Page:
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Researching backgrounds of appellate judges

If you ever need to research the background of a Louisiana Supreme Court justice or Louisiana Court of Appeal judge, here are a couple of places to start:

  • The Louisiana Free Enterprise Institute has a page on Louisiana’s judiciary. The LFEI is an organization created by the Louisiana Association of Business and Industry. The bios are organized by court, but there’s also a search feature that allows you to jump straight to a particular judge’a or justice’s bio.
  • Ballotpedia is more ambitious than the LFEI; it attempts to cover all elected offices in America. With a scope that broad, the site can be a chore to navigate. But don’t worry; just follow these links to Ballotpedia’s pages on the Louisiana Supreme Court and the Louisiana Courts of Appeal, and click on the name of the justice or justice you’re researching.

Amendments to Uniform Rules

If you consult Thomson Reuters Louisiana Rules of Court to look up the Uniform Rules of the Louisiana Courts of Appeal, you may have noticed something: a slew of amendments, scheduled to become effective on January 1, 2023. A committee headed by Louisiana First Circuit Judge Allison Penzato undertook a stem-to-stern revision of the entire body of Uniform Rules. The comprehensive revision was approved on May 2, 2022, and will kick in with the new year.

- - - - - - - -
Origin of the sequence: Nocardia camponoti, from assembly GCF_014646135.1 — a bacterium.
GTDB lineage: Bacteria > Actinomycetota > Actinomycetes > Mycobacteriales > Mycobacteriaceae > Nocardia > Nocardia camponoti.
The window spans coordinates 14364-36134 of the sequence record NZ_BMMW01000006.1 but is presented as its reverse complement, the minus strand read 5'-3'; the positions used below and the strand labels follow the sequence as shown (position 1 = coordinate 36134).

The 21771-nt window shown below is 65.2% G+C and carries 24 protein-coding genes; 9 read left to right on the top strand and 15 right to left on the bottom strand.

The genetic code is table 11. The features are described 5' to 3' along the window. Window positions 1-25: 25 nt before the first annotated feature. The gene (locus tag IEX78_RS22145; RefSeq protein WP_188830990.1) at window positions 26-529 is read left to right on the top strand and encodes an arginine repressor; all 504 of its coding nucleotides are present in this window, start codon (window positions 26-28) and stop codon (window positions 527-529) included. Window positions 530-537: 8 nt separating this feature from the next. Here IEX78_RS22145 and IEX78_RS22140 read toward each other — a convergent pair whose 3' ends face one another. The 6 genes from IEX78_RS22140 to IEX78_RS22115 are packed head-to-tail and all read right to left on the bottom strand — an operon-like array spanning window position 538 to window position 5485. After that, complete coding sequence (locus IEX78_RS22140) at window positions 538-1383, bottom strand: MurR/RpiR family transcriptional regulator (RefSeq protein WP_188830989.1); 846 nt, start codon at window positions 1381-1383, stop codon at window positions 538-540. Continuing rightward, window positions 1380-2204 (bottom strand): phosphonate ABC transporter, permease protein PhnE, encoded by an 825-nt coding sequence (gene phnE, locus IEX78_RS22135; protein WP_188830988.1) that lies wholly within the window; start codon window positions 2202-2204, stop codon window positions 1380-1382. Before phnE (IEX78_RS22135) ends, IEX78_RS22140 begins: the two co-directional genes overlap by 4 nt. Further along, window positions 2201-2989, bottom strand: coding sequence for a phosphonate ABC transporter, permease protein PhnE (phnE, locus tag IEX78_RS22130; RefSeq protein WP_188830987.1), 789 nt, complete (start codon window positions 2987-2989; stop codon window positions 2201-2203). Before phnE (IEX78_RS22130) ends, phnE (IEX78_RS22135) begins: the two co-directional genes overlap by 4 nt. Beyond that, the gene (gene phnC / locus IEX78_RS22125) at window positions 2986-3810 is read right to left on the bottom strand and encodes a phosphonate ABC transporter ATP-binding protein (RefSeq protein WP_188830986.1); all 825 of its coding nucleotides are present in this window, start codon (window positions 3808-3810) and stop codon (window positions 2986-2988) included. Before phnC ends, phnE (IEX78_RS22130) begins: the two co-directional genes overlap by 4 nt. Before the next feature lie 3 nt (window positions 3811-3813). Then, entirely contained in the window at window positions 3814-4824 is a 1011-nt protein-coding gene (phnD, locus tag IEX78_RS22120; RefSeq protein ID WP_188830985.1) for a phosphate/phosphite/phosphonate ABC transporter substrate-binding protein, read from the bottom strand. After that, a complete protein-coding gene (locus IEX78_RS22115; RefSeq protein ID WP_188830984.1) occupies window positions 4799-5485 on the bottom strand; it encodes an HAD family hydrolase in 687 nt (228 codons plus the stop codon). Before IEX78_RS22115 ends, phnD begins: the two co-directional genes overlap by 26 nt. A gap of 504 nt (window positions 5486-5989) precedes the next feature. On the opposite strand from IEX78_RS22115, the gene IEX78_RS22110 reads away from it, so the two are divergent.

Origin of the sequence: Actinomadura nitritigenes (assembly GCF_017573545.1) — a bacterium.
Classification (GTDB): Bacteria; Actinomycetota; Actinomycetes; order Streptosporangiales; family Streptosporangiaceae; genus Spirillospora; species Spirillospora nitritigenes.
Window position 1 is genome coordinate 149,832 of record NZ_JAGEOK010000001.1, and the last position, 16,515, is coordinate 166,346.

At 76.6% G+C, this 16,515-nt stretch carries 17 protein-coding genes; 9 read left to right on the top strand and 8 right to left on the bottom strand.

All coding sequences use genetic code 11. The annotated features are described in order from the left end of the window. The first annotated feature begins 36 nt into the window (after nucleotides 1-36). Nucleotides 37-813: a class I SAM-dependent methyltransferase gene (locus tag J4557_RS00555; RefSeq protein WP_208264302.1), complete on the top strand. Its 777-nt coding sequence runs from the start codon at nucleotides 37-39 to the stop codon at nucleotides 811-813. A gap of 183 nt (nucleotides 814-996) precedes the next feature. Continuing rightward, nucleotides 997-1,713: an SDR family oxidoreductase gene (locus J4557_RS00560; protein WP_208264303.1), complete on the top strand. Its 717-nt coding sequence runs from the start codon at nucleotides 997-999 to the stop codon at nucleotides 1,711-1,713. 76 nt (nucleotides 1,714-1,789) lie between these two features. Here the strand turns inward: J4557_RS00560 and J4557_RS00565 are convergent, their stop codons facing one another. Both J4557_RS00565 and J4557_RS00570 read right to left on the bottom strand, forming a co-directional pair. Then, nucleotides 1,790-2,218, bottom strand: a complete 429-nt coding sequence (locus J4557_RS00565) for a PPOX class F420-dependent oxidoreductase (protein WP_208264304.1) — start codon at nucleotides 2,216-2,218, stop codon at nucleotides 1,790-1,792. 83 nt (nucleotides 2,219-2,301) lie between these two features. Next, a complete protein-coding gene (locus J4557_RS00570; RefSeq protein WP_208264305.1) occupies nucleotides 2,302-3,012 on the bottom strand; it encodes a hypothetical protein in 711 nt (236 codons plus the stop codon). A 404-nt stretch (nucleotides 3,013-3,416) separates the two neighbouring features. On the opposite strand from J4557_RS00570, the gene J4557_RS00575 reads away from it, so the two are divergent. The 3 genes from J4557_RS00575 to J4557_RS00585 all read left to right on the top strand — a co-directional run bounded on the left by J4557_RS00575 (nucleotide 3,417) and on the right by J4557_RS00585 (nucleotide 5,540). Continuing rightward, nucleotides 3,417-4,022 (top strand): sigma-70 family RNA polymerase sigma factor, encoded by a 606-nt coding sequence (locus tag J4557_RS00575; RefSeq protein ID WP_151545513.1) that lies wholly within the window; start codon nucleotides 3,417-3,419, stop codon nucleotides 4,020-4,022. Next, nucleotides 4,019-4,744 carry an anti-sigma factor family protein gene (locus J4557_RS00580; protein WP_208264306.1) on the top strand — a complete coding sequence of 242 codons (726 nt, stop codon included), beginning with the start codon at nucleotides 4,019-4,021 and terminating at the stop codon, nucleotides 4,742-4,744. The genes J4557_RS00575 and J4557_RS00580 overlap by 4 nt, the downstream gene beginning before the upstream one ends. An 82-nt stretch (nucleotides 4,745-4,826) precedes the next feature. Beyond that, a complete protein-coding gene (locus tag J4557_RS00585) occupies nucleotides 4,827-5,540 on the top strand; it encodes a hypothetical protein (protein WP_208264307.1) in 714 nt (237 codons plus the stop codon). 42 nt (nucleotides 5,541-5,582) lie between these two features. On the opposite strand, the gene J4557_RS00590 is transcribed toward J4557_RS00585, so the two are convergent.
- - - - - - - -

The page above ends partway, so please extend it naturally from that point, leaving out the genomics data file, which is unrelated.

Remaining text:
So what’s in store? I’ve been comparing the old rules with the new ones to see what’s different, and I’m about two-thirds of the way through that project. It looks like the committee had three goals. One was to update the rules to account for electronic filing. All five Louisiana courts of appeal now allow electronic filing, and for electronic filers (i.e. the vast majority of lawyers), that development makes rules applying only to paper obsolete, such as numbers of copies, binding of briefs and writ applications, etc. Another thing the committee accomplished was to adopt some uniform style choices—for example, always referring to the court itself as “the Court of Appeal,” always using “shall” for mandatory things, and using the same numbering system for tabulated lists. The third goal appears to have been to drop rules that have become obsolete. I’m about two-thirds of the way through comparing the old rules to the new ones, and so far, everything I’ve seen falls into at least one of these categories.

In some future posts, I hope to go through the rules one at a time to describe the amendments. I’m also working on finding a public-domain document containing the rules to take effect in 2023; so far, the only place I can find them is in the 2022 edition of the Thomson Reuters Louisiana Rules of Court book. If I can’t find a document like that, I may create my own and post it on this blog. So stay tuned.